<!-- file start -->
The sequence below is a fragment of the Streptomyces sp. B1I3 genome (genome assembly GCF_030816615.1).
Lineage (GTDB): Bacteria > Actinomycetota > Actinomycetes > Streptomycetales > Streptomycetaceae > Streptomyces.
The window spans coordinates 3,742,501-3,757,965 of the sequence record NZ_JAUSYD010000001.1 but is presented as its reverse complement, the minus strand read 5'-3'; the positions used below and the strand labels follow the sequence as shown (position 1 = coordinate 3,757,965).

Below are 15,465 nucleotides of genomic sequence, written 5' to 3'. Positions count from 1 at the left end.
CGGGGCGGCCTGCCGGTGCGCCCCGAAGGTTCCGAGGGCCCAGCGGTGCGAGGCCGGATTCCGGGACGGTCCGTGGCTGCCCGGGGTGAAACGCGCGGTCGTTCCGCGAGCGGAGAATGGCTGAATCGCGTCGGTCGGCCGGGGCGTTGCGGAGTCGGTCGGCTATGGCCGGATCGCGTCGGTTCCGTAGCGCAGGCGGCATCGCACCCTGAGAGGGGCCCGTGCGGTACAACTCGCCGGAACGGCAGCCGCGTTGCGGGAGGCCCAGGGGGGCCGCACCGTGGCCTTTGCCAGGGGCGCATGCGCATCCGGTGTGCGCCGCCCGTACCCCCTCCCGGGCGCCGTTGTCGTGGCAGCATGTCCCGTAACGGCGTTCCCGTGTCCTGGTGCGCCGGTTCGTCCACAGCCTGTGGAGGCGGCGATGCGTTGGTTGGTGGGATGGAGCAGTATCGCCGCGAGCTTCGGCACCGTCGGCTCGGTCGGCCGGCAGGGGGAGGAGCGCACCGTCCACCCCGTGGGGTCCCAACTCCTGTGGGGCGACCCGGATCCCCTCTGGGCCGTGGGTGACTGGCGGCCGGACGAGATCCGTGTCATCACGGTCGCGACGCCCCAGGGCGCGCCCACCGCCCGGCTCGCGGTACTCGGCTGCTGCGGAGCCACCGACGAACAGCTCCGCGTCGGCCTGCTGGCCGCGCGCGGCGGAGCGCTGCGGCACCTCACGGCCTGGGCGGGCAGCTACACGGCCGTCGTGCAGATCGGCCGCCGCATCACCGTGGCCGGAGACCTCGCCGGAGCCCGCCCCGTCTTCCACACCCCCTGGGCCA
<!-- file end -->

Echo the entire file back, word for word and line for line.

The sequence below is a fragment of the Streptomyces sp. B1I3 genome (genome assembly GCF_030816615.1).
Lineage (GTDB): Bacteria > Actinomycetota > Actinomycetes > Streptomycetales > Streptomycetaceae > Streptomyces.
The window spans coordinates 3,742,501-3,757,965 of the sequence record NZ_JAUSYD010000001.1 but is presented as its reverse complement, the minus strand read 5'-3'; the positions used below and the strand labels follow the sequence as shown (position 1 = coordinate 3,757,965).

Below are 15,465 nucleotides of genomic sequence, written 5' to 3'. Positions count from 1 at the left end.
CGGGGCGGCCTGCCGGTGCGCCCCGAAGGTTCCGAGGGCCCAGCGGTGCGAGGCCGGATTCCGGGACGGTCCGTGGCTGCCCGGGGTGAAACGCGCGGTCGTTCCGCGAGCGGAGAATGGCTGAATCGCGTCGGTCGGCCGGGGCGTTGCGGAGTCGGTCGGCTATGGCCGGATCGCGTCGGTTCCGTAGCGCAGGCGGCATCGCACCCTGAGAGGGGCCCGTGCGGTACAACTCGCCGGAACGGCAGCCGCGTTGCGGGAGGCCCAGGGGGGCCGCACCGTGGCCTTTGCCAGGGGCGCATGCGCATCCGGTGTGCGCCGCCCGTACCCCCTCCCGGGCGCCGTTGTCGTGGCAGCATGTCCCGTAACGGCGTTCCCGTGTCCTGGTGCGCCGGTTCGTCCACAGCCTGTGGAGGCGGCGATGCGTTGGTTGGTGGGATGGAGCAGTATCGCCGCGAGCTTCGGCACCGTCGGCTCGGTCGGCCGGCAGGGGGAGGAGCGCACCGTCCACCCCGTGGGGTCCCAACTCCTGTGGGGCGACCCGGATCCCCTCTGGGCCGTGGGTGACTGGCGGCCGGACGAGATCCGTGTCATCACGGTCGCGACGCCCCAGGGCGCGCCCACCGCCCGGCTCGCGGTACTCGGCTGCTGCGGAGCCACCGACGAACAGCTCCGCGTCGGCCTGCTGGCCGCGCGCGGCGGAGCGCTGCGGCACCTCACGGCCTGGGCGGGCAGCTACACGGCCGTCGTGCAGATCGGCCGCCGCATCACCGTGGCCGGAGACCTCGCCGGAGCCCGCCCCGTCTTCCACACCCCCTGGGCCA